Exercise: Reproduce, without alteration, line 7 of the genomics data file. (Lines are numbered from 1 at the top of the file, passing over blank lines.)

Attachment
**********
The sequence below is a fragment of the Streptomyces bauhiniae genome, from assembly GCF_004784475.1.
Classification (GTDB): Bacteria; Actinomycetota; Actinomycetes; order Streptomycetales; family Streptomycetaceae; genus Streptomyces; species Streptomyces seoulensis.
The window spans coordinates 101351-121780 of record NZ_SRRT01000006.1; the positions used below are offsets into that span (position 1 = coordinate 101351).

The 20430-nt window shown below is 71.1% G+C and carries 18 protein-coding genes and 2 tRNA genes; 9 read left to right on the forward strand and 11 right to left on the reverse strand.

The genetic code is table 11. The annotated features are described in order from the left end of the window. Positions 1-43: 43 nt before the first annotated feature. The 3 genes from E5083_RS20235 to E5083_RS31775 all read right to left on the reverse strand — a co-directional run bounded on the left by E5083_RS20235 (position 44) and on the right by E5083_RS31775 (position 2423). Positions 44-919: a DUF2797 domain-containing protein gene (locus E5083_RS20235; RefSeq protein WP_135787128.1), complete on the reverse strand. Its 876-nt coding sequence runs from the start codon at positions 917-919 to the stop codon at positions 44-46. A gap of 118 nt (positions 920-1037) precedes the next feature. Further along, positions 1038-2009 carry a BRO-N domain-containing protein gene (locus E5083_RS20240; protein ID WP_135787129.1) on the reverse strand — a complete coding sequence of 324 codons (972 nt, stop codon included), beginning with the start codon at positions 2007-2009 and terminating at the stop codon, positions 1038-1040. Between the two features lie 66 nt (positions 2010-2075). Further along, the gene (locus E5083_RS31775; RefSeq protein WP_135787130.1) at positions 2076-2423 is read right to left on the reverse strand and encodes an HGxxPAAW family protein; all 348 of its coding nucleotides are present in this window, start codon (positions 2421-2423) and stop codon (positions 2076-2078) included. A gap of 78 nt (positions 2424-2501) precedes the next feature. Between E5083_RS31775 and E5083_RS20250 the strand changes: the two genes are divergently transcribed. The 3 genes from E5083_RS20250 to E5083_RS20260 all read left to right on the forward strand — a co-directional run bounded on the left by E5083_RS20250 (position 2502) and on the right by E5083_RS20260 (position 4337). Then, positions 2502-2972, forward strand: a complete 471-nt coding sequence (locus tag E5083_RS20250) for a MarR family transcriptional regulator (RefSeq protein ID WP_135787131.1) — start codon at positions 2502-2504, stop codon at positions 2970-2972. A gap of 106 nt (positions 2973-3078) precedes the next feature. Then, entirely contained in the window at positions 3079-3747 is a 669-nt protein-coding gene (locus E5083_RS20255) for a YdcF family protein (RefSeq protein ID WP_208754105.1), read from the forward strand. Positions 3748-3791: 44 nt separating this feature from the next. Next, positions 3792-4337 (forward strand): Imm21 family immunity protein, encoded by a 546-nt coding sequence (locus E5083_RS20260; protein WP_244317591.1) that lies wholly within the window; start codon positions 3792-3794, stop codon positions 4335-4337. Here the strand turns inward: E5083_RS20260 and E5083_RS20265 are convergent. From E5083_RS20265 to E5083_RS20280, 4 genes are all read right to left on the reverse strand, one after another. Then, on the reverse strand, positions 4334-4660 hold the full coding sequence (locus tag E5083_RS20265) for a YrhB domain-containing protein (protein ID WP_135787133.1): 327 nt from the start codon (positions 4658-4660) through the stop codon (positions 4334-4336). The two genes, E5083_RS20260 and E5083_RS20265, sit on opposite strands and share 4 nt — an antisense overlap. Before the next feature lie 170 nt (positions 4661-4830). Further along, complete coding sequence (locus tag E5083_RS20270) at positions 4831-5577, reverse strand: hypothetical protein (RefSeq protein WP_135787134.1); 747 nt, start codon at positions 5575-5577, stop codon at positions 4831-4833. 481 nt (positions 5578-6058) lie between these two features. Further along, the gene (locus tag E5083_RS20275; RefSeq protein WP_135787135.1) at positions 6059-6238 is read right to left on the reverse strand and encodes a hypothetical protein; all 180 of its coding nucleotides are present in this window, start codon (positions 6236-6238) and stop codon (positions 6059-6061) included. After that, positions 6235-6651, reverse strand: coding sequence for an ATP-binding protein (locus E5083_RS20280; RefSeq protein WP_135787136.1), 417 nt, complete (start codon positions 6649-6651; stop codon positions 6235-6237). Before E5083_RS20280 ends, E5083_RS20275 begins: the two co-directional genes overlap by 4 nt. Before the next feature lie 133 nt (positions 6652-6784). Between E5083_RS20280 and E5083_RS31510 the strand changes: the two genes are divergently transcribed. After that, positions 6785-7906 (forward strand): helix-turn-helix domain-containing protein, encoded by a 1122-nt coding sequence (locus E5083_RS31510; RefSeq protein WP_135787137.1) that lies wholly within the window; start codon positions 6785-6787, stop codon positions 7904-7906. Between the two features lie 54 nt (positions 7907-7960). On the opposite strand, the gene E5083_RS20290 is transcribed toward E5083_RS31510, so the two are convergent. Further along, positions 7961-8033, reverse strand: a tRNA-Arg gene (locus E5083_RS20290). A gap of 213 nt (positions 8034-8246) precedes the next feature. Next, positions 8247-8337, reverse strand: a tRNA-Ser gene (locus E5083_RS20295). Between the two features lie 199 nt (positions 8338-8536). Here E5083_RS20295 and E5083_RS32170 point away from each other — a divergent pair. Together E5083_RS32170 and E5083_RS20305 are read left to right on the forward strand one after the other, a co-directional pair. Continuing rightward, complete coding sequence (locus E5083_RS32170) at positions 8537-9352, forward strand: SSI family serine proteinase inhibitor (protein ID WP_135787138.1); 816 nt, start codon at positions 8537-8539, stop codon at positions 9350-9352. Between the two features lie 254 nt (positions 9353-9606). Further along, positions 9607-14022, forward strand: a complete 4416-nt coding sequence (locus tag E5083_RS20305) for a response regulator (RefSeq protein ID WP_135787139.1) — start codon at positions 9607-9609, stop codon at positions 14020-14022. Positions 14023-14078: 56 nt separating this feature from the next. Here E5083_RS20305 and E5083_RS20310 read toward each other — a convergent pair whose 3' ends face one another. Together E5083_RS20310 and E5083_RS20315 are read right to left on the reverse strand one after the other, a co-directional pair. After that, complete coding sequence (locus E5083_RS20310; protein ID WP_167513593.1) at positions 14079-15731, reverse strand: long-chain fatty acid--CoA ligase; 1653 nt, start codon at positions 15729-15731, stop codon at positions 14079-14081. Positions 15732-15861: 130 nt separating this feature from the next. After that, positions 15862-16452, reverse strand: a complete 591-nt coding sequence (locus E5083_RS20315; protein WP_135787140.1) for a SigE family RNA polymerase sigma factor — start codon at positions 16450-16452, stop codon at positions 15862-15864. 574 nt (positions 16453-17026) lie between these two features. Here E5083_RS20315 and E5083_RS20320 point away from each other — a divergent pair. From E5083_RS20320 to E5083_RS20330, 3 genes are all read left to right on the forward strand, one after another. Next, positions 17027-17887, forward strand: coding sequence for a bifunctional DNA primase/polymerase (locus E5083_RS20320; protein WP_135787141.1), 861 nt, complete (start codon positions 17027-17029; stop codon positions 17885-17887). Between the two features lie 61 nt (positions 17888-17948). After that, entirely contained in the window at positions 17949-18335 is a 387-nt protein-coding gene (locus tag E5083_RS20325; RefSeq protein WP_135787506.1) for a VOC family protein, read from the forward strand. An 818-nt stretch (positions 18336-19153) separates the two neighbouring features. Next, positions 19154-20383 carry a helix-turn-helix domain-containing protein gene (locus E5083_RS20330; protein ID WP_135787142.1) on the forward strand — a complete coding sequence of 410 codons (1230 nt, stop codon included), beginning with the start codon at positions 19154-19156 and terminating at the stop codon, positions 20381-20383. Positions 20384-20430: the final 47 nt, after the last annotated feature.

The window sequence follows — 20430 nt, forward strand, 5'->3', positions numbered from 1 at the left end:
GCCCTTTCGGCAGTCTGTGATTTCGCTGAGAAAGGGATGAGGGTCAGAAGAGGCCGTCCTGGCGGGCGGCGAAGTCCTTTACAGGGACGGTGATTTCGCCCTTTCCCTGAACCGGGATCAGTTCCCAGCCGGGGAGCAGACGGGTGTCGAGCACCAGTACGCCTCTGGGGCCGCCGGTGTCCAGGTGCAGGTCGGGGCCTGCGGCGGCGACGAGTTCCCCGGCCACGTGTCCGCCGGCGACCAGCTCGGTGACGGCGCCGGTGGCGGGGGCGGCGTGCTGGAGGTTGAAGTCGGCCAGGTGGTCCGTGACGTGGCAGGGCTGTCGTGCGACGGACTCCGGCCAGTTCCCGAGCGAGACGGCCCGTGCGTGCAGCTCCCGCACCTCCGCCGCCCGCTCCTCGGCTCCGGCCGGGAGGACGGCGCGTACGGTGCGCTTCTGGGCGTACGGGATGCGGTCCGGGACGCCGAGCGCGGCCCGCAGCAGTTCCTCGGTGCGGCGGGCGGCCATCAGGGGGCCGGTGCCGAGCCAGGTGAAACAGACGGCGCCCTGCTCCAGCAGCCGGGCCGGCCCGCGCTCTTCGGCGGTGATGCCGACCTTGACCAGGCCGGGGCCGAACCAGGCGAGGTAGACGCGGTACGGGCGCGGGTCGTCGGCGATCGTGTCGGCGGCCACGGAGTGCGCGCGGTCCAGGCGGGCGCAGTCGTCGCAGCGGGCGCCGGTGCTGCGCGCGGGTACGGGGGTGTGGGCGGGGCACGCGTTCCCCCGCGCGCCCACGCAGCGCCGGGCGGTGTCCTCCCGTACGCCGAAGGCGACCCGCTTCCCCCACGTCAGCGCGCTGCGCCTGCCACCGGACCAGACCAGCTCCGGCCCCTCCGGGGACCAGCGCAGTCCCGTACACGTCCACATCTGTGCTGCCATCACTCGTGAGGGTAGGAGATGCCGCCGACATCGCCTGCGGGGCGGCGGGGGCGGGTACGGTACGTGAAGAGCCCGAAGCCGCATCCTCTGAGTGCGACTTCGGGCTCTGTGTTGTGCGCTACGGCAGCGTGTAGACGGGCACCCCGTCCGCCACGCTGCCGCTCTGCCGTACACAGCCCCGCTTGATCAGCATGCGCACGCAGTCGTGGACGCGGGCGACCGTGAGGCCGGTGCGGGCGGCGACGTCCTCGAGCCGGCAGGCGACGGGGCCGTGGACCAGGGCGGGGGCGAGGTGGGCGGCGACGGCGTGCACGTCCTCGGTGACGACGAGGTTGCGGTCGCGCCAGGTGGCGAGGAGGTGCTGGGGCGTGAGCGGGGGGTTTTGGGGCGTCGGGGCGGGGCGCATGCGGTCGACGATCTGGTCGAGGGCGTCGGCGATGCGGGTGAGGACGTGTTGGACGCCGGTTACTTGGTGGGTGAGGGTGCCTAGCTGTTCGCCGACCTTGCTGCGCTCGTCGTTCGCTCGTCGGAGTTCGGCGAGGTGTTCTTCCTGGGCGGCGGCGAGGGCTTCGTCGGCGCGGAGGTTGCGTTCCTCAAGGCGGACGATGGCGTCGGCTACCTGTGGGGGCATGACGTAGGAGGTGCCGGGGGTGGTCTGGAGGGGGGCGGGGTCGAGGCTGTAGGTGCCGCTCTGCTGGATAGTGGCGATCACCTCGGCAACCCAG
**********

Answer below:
GCCCTTTCGGCAGTCTGTGATTTCGCTGAGAAAGGGATGAGGGTCAGAAGAGGCCGTCCTGGCGGGCGGCGAAGTCCTTTACAGGGACGGTGATTTCGCCCTTTCCCTGAACCGGGATCAGTTCCCAGCCGGGGAGCAGACGGGTGTCGAGCACCAGTACGCCTCTGGGGCCGCCGGTGTCCAGGTGCAGGTCGGGGCCTGCGGCGGCGACGAGTTCCCCGGCCACGTGTCCGCCGGCGACCAGCTCGGTGACGGCGCCGGTGGCGGGGGCGGCGTGCTGGAGGTTGAAGTCGGCCAGGTGGTCCGTGACGTGGCAGGGCTGTCGTGCGACGGACTCCGGCCAGTTCCCGAGCGAGACGGCCCGTGCGTGCAGCTCCCGCACCTCCGCCGCCCGCTCCTCGGCTCCGGCCGGGAGGACGGCGCGTACGGTGCGCTTCTGGGCGTACGGGATGCGGTCCGGGACGCCGAGCGCGGCCCGCAGCAGTTCCTCGGTGCGGCGGGCGGCCATCAGGGGGCCGGTGCCGAGCCAGGTGAAACAGACGGCGCCCTGCTCCAGCAGCCGGGCCGGCCCGCGCTCTTCGGCGGTGATGCCGACCTTGACCAGGCCGGGGCCGAACCAGGCGAGGTAGACGCGGTACGGGCGCGGGTCGTCGGCGATCGTGTCGGCGGCCACGGAGTGCGCGCGGTCCAGGCGGGCGCAGTCGTCGCAGCGGGCGCCGGTGCTGCGCGCGGGTACGGGGGTGTGGGCGGGGCACGCGTTCCCCCGCGCGCCCACGCAGCGCCGGGCGGTGTCCTCCCGTACGCCGAAGGCGACCCGCTTCCCCCACGTCAGCGCGCTGCGCCTGCCACCGGACCAGACCAGCTCCGGCCCCTCCGGGGACCAGCGCAGTCCCGTACACGTCCACATCTGTGCTGCCATCACTCGTGAGGGTAGGAGATGCCGCCGACATCGCCTGCGGGGCGGCGGGGGCGGGTACGGTACGTGAAGAGCCCGAAGCCGCATCCTCTGAGTGCGACTTCGGGCTCTGTGTTGTGCGCTACGGCAGCGTGTAGACGGGCACCCCGTCCGCCACGCTGCCGCTCTGCCGTACACAGCCCCGCTTGATCAGCATGCGCACGCAGTCGTGGACGCGGGCGACCGTGAGGCCGGTGCGGGCGGCGACGTCCTCGAGCCGGCAGGCGACGGGGCCGTGGACCAGGGCGGGGGCGAGGTGGGCGGCGACGGCGTGCACGTCCTCGGTGACGACGAGGTTGCGGTCGCGCCAGGTGGCGAGGAGGTGCTGGGGCGTGAGCGGGGGGTTTTGGGGCGTCGGGGCGGGGCGCATGCGGTCGACGATCTGGTCGAGGGCGTCGGCGATGCGGGTGAGGACGTGTTGGACGCCGGTTACTTGGTGGGTGAGGGTGCCTAGCTGTTCGCCGACCTTGCTGCGCTCGTCGTTCGCTCGTCGGAGTTCGGCGAGGTGTTCTTCCTGGGCGGCGGCGAGGGCTTCGTCGGCGCGGAGGTTGCGTTCCTCAAGGCGGACGATGGCGTCGGCTACCTGTGGGGGCATGACGTAGGAGGTGCCGGGGGTGGTCTGGAGGGGGGCGGGGTCGAGGCTGTAGGTGCCGCTCTGCTGGATAGTGGCGATCACCTCGGCAACCCAG